Select Committee on Delegated Powers and Deregulation Ninth Report


ANNEX

WRITTEN EVIDENCE

Letter from Association of Chief Police Officers of England, Wales and Northern Ireland

Thank you for the copy of the consultation document, the 'Proposed changes to the law on Sunday observance relating to music and dancing, and to the law on liquor licensing on Sundays', which I received in May 1999.

I have gathered the views of the ACPO Liquor Licensing Sub-Committee in relation to that document, and would offer the following comments.

The proposed changes to laws on Sunday licensing has been expected for some time, as a natural progression of ongoing reform of Liquor Licensing legislation. The details contained within this document were first muted some three years ago, when the consultation process began. As a result, those proposals are now largely supported by the police service, with only a few points for further emphasis and consideration.

Firstly, the need for safeguards to protect residents was strongly highlighted. While the proposals provide some reactive facility to address problem areas, a means responding instantly by way of closure is suggested (open to an appeal process for the licensee as a consequence of such action). There is also a need for a proactive response to the potential for community problems. To that end it is recommended that extended hours should not be an automatic right, but subject to assessment of a locality on the basis of the effects of noise, nuisance and disorder. To that end, every premise should be considered independently for suitability.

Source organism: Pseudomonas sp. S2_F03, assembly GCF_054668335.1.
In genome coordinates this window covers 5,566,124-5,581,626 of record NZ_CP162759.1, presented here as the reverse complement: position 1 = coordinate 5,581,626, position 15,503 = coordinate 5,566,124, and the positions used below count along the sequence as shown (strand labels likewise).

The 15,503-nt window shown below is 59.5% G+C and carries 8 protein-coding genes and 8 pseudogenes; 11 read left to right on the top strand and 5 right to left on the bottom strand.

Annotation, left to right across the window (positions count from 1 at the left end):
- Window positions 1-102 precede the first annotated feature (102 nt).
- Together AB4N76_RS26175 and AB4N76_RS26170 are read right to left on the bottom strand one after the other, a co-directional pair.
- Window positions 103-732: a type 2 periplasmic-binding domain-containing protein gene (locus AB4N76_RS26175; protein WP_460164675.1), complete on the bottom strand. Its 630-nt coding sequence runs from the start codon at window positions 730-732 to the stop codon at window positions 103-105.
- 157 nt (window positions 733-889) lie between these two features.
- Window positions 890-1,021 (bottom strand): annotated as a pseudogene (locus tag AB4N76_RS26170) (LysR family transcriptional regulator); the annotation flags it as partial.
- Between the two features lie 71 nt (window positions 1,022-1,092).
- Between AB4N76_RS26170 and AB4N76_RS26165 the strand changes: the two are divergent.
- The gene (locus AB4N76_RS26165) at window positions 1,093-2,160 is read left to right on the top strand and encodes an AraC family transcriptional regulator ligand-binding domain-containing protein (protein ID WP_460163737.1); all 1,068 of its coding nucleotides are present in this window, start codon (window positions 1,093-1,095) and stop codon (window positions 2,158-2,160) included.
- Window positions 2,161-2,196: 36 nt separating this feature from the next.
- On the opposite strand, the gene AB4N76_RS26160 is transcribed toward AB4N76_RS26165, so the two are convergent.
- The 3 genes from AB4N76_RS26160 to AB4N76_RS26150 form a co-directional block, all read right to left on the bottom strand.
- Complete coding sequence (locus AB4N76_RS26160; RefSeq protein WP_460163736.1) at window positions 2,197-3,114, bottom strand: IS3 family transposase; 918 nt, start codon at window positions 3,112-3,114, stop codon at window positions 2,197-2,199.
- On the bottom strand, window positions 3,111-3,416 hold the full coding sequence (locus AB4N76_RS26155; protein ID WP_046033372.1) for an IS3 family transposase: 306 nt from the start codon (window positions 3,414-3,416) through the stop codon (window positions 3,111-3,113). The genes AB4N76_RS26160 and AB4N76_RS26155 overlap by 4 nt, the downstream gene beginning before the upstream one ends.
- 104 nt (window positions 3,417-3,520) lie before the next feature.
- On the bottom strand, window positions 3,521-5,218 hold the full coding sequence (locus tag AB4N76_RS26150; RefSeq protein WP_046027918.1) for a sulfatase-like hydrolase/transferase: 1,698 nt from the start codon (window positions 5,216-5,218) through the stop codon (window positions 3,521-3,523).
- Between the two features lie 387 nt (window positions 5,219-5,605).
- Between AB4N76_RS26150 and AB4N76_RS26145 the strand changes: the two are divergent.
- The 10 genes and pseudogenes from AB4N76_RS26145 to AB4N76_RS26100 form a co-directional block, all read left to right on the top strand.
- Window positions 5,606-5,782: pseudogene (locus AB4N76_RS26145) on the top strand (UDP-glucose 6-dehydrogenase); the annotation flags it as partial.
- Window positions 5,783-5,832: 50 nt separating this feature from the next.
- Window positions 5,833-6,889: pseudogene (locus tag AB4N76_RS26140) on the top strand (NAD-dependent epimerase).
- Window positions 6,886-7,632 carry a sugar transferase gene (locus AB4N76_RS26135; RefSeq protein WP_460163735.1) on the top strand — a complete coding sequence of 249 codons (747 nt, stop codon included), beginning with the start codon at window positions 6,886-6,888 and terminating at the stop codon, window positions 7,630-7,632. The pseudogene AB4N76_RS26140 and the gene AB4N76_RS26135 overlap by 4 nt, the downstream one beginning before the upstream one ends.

Secondly, the impact on policing cannot be underestimated, Under the heading of 'Cost savings and Financial Benefits' there is no recognition of the actual cost effects on police forces. With resources already stretched, this added element of policing cannot go unnoticed, and will have definite implications for general risk management strategies of Chief constables. The actual cost is difficult to estimate, but the effects will permeate the only remaining period when policing retains an element of flexibility, due largely to the quieter nature of a traditional Sunday.

The only additional comments forthcoming were that there should be a relaxation of permitted hours for Registered Clubs and Casinos, since these establishments are largely self-policing and cause few problems socially. Also there was support for charging for entertainment on a Sunday, in line with other days of the week.

I trust these comments will prove useful to the debate.

Inspector Joanne Floyd, Secretary
15 June 1999


 
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